DENVER -- At the age of 35, and financially set for life, Roy Oswalt still has the competitive drive that won't allow him to just walk away from the game.
So instead of hanging around the house, he finds himself in Tulsa, Okla., pitching for the Rockies' Double-A Tulsa affiliate, getting ready to make a fifth start on Friday night that will set the stage for his return to the big leagues next week as a member of the Rockies' rotation.
Oswalt tried this midseason arrival with Texas last year, but it wasn't a good fit.
He didn't perform at the level needed to satisfy himself or the Rangers, who were headed to the postseason for the third year in a row. With a 3-3 record and 6.36 ERA in nine starts, he finished the year in the bullpen, and disappointed.
The desire to play baseball, however, did not die. It still ate at him during the spring, when others were getting ready for the season, and it sent him in search of another chance, which the Rockies provided.
"The biggest thing is the passion for the game," Oswalt said in an interview with ROOT Sports Rocky Mountain. "You go home and think about what you've done for 20 years, and you kind of watch it from the sideline, and you know you can still do it.
"I think that was the hardest part to get over. Seeing the guys play and watching baseball on TV made it even worse. I think the passion for the game kind of got to me, and I knew I had a good many years I could probably still play, and I want to do it until I can't do it [any] more. ... I thought it would be a good time to go back last year, went back and kind of got behind the eight ball early, and this year kind of dedicated myself to it, and got in better shape and should be ready to go."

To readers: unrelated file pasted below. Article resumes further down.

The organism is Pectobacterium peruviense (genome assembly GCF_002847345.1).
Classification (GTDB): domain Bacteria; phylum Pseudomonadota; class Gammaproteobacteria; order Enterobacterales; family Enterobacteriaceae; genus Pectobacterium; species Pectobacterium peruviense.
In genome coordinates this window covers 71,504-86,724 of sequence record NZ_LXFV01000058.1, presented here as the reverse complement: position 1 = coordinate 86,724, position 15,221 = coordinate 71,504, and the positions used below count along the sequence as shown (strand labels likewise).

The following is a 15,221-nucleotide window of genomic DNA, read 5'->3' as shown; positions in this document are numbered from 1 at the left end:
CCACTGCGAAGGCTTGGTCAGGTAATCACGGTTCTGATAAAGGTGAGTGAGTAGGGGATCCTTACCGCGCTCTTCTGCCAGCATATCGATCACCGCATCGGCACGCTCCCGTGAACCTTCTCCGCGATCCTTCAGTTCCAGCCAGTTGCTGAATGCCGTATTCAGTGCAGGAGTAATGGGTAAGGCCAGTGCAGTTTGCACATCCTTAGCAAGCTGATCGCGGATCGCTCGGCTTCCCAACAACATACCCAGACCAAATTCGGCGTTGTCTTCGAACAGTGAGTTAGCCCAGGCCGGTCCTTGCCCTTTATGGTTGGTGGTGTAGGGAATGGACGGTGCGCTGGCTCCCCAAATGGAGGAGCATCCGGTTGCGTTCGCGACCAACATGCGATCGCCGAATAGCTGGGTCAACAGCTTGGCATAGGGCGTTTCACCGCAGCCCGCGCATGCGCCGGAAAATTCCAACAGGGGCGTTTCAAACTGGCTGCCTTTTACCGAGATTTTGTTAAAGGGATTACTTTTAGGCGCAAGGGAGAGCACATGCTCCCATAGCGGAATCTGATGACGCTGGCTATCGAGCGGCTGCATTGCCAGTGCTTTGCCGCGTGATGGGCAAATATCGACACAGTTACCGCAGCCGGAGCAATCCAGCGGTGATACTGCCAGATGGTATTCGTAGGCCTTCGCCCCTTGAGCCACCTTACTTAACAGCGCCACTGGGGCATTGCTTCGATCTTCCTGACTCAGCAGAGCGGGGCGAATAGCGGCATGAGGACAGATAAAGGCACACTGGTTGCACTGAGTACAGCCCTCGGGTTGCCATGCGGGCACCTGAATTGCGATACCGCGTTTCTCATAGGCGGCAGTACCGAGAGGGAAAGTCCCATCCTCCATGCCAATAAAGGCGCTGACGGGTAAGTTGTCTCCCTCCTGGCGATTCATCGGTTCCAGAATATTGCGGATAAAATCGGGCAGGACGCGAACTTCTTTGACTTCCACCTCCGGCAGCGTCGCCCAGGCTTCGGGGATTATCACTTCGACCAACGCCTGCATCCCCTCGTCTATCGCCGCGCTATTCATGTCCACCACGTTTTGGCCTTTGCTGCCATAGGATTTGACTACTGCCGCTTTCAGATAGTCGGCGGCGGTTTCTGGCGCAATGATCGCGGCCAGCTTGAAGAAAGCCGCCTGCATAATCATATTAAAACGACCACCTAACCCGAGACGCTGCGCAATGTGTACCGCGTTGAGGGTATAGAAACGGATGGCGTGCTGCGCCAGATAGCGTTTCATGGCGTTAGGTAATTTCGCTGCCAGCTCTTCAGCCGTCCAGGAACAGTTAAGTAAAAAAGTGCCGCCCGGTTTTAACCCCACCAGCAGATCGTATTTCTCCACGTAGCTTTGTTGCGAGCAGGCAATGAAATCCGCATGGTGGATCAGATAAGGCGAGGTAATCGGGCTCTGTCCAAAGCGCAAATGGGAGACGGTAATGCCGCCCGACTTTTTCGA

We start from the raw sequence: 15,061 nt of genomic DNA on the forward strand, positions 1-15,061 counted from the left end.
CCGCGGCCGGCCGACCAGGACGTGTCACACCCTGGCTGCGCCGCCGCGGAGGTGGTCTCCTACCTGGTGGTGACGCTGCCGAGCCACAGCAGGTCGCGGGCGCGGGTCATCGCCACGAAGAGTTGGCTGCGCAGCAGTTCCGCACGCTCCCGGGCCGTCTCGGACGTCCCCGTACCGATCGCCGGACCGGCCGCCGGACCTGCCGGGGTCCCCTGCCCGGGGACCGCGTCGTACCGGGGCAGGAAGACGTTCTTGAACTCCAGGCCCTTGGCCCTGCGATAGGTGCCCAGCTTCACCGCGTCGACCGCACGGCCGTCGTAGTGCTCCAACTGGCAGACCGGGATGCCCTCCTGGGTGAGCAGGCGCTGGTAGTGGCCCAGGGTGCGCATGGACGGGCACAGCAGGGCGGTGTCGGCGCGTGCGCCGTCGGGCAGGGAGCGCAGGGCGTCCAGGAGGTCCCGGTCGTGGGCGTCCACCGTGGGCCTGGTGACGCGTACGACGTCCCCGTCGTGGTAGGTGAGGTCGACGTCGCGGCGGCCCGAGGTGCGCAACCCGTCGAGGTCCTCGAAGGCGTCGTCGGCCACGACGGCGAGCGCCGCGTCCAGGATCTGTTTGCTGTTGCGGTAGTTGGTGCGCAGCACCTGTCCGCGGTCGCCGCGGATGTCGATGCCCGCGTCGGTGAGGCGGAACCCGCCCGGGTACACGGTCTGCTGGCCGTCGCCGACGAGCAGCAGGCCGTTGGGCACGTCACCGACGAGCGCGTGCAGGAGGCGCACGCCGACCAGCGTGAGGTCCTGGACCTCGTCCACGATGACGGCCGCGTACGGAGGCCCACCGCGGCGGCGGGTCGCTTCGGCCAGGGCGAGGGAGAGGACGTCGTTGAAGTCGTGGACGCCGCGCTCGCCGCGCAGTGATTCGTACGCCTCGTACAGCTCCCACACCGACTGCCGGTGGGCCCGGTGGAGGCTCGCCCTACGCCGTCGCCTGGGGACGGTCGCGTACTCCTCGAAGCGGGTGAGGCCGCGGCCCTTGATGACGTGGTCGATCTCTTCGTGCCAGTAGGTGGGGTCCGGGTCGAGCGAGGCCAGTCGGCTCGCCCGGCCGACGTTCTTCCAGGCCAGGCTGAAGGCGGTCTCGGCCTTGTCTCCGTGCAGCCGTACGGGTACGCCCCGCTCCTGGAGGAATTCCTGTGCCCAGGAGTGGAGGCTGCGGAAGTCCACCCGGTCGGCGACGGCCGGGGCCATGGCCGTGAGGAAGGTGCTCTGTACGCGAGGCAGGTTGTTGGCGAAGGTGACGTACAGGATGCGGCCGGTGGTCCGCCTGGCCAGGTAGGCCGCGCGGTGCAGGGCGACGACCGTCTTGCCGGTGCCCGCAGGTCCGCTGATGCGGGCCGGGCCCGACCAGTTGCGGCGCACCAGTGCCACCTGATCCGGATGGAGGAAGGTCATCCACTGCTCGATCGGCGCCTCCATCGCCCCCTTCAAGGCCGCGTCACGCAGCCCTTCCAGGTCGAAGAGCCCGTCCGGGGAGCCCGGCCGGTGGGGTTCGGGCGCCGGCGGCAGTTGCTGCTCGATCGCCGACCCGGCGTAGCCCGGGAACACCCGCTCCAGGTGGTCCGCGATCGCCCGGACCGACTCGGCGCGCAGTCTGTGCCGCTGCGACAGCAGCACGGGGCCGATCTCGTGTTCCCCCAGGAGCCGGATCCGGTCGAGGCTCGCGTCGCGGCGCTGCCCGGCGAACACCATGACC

Oswalt and the Rockies are a good fit.
The Rockies have surprised more than a few with their strong play this season. They went into Wednesday night just a game back of first-place Arizona in the National League West, and a game ahead of the defending world champion San Francisco Giants.
But they also know that to stay in contention for the postseason, they need to upgrade the rotation. They have a solid starting trio with Jorge De La Rosa, Jhoulys Chacin and Tyler Chatwood, but then ...
Jeff Francis is the consummate pro, but he has worked only 40 innings in nine starts and has managed to get through six innings -- but not a pitch more -- only twice. He starts on Thursday in what could be a deciding factor of his future.
Juan Nicasio still has the power arm and competitive fire but is missing the command that made him special before he was hit in the forehead with a line drive and suffered a fractured neck two years ago. And he has not mastered the secondary pitches to allow him to pitch deep into a game.
He is averaging 17.4 pitches an inning, second in the NL behind Lucas Harrell of Houston, who averages 18.1. As a result, Nicasio averages barely more than five innings a start and has yet to exceed six innings.
Enter Oswalt, who is 2-2 with a 2.88 ERA in his first four starts at Tulsa. He has walked only six batters in 25 innings. He has worked seven innings in his last two outings, throwing 95 pitches in his previous start and is expected to throw 105 or even a few more on Friday.
Oswalt has an opt-out clause in his contract next week if he is not in the big leagues.
That, however, is not likely going to be a factor.
"We set a plan before I even signed," Oswalt said. "Bill [Geivett, senior director Major League operations] and I sat down together and got a plan together. He didn't want to rush me. He felt that last year the Rangers rushed me a little bit getting me up, and I think a lot of it was due to a lot of injuries on the starting staff and they needed an arm, and I felt like I was ready to go. This year, I think we have a better plan, and I feel like I'm a lot more ahead of the game then I was last year."
Oswalt, who has earned $96 million in 12 big league seasons, knows about success. He reached double figures in wins in nine of his first 10 full seasons. He has a 163-96 big league record.
He pitched in the postseason with Houston in 2004 and '05, and with Philadelphia in 2010 and '11. He'd like to add a fifth postseason to his resume in 2013 with Colorado, returning to an NL team after his first AL exposure a year ago.
"I have been a National League guy all my life," he said. "I like the style of baseball, the hit and running, double switching, a little bit more thought process goes into it from a managing standpoint."
And he's ready to give the Rockies something else to think about in their rotation.
Tracy Ringolsby is a columnist for MLB.com. This story was not subject to the approval of Major League Baseball or its clubs.